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I created a date column in a previous migration and set it to be nullable. Now I want to change it to be not nullable. How do I go about doing this assuming there are null rows in that database? I'm ok with setting those columns to Time.now if they're currently null.

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5 Answers 5

up vote 59 down vote accepted

If you do it in a migration then you could probably do it like this:

# Make sure no null value exist
MyModel.update_all({:date_column => Time.now}, {:date_column => nil})

# Change the column to not allow null
change_column :my_models, :date_column, :datetime, :null => false
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Just a note, because this made me bust my dev database. Rather use explicit hash syntax, like this: MyModel.update_all({:date_column => Time.now}, {:date_column => nil}). The query in your original form just made all my models have nil value in the field. –  dimitko Aug 1 '12 at 12:16
    
Thanks for the update. I know this was not the case when I wrote this answer but I can't remember which version of Ruby or RoR I was using at the time. –  DanneManne Aug 2 '12 at 1:36
    
Do you have the use the 'up'/'down' method in this migration, or can you the simple change method in the migration? –  E.E.33 Aug 30 '12 at 2:34
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The change method is not so suited for this case because (1) the update_all method will executed on both the migrate and a potential revert. That might not be the worst thing but because (2) the migration has no way of knowing what the column was changed from in a potential revert. So for this case I would stick with up and down. –  DanneManne Aug 30 '12 at 4:03
    
can I add MyModel.update_all({:date_column => Time.now}, {:date_column => nil}) to a migration file? –  Kush Nov 4 '13 at 21:58

Create a migration that has an change_column statement with a :default => value.

change_column :my_table, :my_column, :integer, :default => 0, :null => false

See: change_column

Depending on the database engine you may need to use change_column_null

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1  
This worked for me. Using MySql locally. When pushed and ran app in Heroku (Postgres) it crapped on column that was not null when I was writing it a null - rightfully so. Only "change_column_null" would work could not use "change_column ... :null => false" on MySql. Thanks. –  rtfminc Jul 3 '11 at 19:27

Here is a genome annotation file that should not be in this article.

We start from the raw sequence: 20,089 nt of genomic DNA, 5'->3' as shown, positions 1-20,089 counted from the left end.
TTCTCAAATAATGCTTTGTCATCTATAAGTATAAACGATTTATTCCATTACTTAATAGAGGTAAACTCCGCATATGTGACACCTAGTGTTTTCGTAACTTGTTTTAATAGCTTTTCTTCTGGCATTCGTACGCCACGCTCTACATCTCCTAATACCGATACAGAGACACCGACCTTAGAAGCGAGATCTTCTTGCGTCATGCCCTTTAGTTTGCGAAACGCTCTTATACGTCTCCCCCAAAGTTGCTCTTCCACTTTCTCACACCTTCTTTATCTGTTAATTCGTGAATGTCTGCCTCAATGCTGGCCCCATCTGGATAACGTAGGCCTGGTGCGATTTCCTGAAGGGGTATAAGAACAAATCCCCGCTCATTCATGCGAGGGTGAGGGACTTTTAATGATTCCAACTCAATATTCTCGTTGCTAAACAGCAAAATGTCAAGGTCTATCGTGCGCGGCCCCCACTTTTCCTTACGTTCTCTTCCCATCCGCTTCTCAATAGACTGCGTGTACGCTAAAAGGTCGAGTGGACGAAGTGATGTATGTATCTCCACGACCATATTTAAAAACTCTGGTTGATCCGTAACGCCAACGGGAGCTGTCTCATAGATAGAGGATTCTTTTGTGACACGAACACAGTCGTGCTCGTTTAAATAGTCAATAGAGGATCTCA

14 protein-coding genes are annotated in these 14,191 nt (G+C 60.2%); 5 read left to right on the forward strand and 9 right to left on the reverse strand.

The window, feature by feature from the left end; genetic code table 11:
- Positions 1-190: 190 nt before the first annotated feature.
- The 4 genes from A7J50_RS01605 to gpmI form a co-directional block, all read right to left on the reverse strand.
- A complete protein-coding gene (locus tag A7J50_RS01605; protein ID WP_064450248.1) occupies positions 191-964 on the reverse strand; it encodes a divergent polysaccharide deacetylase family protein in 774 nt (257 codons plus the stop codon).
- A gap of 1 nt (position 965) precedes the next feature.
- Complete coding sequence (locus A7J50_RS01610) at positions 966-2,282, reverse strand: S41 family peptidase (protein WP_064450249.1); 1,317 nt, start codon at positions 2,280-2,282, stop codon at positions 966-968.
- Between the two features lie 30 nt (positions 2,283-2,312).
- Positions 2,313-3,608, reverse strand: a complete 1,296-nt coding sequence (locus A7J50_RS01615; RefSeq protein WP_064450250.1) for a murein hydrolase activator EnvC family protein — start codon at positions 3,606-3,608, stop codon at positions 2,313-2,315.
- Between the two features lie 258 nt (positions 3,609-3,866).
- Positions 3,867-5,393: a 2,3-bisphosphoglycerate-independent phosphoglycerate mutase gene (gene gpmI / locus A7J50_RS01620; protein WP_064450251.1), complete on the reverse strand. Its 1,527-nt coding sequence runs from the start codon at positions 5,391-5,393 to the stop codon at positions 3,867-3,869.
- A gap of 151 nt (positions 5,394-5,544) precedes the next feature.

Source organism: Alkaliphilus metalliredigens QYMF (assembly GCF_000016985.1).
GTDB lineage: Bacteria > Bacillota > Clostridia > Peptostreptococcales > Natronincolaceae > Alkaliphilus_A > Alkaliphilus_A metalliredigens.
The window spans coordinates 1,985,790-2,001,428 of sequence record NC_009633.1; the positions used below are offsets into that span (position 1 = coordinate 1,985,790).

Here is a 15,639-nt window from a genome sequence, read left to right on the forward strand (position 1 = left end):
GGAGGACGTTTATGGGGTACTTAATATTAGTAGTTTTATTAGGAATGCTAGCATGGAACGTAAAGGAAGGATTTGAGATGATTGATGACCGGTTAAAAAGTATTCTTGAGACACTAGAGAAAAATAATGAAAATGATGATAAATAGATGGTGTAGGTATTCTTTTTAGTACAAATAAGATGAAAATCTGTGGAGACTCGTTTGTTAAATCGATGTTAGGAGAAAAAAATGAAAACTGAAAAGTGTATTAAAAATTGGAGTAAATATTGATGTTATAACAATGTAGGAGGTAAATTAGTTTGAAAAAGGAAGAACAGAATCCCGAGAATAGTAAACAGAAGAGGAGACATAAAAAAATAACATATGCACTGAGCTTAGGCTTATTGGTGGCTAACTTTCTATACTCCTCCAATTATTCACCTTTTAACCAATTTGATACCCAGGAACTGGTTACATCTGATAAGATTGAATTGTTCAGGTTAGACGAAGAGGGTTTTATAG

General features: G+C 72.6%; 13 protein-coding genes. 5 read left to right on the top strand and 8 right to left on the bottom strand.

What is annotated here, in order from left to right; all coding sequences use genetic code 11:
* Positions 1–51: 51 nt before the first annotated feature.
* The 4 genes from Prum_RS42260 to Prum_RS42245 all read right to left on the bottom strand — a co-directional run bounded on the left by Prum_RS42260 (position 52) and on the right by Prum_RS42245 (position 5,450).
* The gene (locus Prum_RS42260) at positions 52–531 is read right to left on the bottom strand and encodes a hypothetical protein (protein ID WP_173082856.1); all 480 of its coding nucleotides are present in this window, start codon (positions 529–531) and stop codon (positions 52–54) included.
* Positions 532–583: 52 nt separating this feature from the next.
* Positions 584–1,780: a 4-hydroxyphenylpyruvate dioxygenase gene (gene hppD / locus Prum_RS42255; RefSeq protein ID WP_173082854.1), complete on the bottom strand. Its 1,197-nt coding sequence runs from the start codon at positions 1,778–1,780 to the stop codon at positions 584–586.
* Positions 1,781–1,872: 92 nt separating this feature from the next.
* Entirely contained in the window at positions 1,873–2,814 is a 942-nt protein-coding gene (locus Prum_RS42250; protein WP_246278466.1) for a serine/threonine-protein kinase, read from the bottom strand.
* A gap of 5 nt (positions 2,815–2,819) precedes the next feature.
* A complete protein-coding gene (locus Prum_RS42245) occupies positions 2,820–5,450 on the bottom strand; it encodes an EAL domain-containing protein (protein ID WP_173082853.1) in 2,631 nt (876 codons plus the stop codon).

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so what was your migration after change_column_null –  js111 Jun 5 '12 at 21:57
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Postges is more strict that MySQL -- I'd expect that it would require change_column_null. –  jessecurry Jun 5 '12 at 22:20
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@rtfminc I strongly recommend you to use the same database engine in development and in production, as it avoids a lot of problems when it comes to edge cases. –  yagooar Mar 23 '13 at 10:13

In Rails 4, this is a better solution (DRY):

change_column_null(table_name, column_name, null)

Passing true for null is equivalent to null: true.

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This causes problems when the table already has null values. See my answer –  Rick Smith Aug 8 at 20:27

Rails 4:

def change
  change_column_null(:users, :admin, false )
end
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Please provide a description of your answers. –  Wahyu Kristianto May 20 at 16:46

Rails 4 (other Rails 4 answers have problems):

def change
  change_column_null(:users, :admin, false, <put a default value here> )
  # change_column :users, :admin, :string, :default => "" 
end

Changing a column with NULL values in it to not allow NULL will cause problems. This is exactly the type of code that will work fine in your development setup and then crash when you try to deploy it to your LIVE production. You should first change NULL values to something valid and then disallow NULLs. The 4th value in change_column_null does exactly that. See documentation for more details.

Also, I generally prefer to set a default value for the field so I won't need to specify the field's value every time I create a new object. I included the commented out code to do that as well.

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